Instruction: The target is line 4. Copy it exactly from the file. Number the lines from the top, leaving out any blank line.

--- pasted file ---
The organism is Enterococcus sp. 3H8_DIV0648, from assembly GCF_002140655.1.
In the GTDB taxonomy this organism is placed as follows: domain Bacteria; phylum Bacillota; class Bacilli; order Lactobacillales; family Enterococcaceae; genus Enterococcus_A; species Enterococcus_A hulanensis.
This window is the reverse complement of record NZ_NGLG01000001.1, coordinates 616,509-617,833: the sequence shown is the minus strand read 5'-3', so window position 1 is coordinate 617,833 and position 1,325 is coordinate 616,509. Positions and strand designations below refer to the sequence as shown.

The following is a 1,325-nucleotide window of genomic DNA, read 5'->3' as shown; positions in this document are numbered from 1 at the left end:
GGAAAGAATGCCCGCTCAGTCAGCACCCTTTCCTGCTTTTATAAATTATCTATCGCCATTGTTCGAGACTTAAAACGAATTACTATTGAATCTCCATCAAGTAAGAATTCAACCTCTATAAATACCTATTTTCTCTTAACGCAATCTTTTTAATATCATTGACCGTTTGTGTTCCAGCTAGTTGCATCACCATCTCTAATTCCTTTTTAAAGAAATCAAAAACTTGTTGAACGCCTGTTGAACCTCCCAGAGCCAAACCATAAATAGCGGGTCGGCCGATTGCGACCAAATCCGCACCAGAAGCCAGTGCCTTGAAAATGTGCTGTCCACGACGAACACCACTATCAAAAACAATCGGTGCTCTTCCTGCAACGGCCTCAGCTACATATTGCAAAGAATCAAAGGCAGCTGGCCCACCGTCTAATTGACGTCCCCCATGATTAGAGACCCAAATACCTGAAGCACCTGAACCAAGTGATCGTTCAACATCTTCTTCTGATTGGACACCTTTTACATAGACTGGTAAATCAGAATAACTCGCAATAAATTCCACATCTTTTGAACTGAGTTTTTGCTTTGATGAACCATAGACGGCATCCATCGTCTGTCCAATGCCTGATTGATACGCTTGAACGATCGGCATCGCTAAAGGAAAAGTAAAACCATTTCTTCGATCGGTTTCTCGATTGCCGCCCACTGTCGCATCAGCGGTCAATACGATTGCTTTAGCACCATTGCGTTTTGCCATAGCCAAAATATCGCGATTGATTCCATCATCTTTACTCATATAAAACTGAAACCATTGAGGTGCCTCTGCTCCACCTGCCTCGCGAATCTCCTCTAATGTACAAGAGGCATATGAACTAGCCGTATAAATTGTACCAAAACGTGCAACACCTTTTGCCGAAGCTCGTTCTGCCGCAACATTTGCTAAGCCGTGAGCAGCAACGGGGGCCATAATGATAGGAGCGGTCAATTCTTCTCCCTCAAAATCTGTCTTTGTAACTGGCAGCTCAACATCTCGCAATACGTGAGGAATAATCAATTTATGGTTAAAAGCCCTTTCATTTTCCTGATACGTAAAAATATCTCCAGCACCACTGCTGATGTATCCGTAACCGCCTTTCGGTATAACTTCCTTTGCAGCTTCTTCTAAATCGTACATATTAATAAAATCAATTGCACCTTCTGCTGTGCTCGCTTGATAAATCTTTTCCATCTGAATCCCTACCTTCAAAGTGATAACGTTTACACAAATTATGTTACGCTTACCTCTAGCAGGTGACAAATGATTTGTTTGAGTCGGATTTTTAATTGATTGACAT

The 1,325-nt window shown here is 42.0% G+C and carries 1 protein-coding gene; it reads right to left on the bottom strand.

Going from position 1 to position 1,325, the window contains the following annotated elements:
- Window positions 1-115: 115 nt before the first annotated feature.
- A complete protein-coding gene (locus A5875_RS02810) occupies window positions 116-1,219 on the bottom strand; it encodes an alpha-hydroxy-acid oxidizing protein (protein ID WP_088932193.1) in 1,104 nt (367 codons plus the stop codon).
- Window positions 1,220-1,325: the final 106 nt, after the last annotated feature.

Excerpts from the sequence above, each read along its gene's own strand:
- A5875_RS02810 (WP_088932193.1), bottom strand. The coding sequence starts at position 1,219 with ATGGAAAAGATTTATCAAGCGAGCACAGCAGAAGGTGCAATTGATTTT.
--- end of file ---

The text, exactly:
The following is a 1,325-nucleotide window of genomic DNA, read 5'->3' as shown; positions in this document are numbered from 1 at the left end: